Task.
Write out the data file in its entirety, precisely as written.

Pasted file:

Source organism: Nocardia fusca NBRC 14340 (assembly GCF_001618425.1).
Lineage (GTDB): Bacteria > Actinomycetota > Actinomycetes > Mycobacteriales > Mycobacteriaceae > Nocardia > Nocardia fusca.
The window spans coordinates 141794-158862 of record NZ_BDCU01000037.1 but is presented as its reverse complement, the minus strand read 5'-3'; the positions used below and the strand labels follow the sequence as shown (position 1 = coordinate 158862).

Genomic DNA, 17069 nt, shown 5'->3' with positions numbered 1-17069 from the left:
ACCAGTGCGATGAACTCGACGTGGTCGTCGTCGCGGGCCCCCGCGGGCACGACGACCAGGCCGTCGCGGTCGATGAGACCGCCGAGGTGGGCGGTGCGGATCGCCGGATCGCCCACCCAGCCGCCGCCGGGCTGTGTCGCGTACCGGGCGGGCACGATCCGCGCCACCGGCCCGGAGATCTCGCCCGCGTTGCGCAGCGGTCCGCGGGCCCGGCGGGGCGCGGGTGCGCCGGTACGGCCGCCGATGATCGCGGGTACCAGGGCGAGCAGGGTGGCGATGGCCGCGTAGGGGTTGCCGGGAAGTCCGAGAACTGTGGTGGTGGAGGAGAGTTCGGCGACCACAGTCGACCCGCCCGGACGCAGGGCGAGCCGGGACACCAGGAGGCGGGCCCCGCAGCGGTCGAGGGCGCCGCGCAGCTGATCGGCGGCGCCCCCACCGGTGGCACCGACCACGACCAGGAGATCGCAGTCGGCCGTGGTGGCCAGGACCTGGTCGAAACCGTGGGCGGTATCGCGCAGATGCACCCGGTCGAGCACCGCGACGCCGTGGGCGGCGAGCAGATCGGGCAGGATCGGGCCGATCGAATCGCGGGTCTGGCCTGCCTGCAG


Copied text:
Source organism: Nocardia fusca NBRC 14340 (assembly GCF_001618425.1).
Lineage (GTDB): Bacteria > Actinomycetota > Actinomycetes > Mycobacteriales > Mycobacteriaceae > Nocardia > Nocardia fusca.
The window spans coordinates 141794-158862 of record NZ_BDCU01000037.1 but is presented as its reverse complement, the minus strand read 5'-3'; the positions used below and the strand labels follow the sequence as shown (position 1 = coordinate 158862).

Genomic DNA, 17069 nt, shown 5'->3' with positions numbered 1-17069 from the left:
ACCAGTGCGATGAACTCGACGTGGTCGTCGTCGCGGGCCCCCGCGGGCACGACGACCAGGCCGTCGCGGTCGATGAGACCGCCGAGGTGGGCGGTGCGGATCGCCGGATCGCCCACCCAGCCGCCGCCGGGCTGTGTCGCGTACCGGGCGGGCACGATCCGCGCCACCGGCCCGGAGATCTCGCCCGCGTTGCGCAGCGGTCCGCGGGCCCGGCGGGGCGCGGGTGCGCCGGTACGGCCGCCGATGATCGCGGGTACCAGGGCGAGCAGGGTGGCGATGGCCGCGTAGGGGTTGCCGGGAAGTCCGAGAACTGTGGTGGTGGAGGAGAGTTCGGCGACCACAGTCGACCCGCCCGGACGCAGGGCGAGCCGGGACACCAGGAGGCGGGCCCCGCAGCGGTCGAGGGCGCCGCGCAGCTGATCGGCGGCGCCCCCACCGGTGGCACCGACCACGACCAGGAGATCGCAGTCGGCCGTGGTGGCCAGGACCTGGTCGAAACCGTGGGCGGTATCGCGCAGATGCACCCGGTCGAGCACCGCGACGCCGTGGGCGGCGAGCAGATCGGGCAGGATCGGGCCGATCGAATCGCGGGTCTGGCCTGCCTGCAG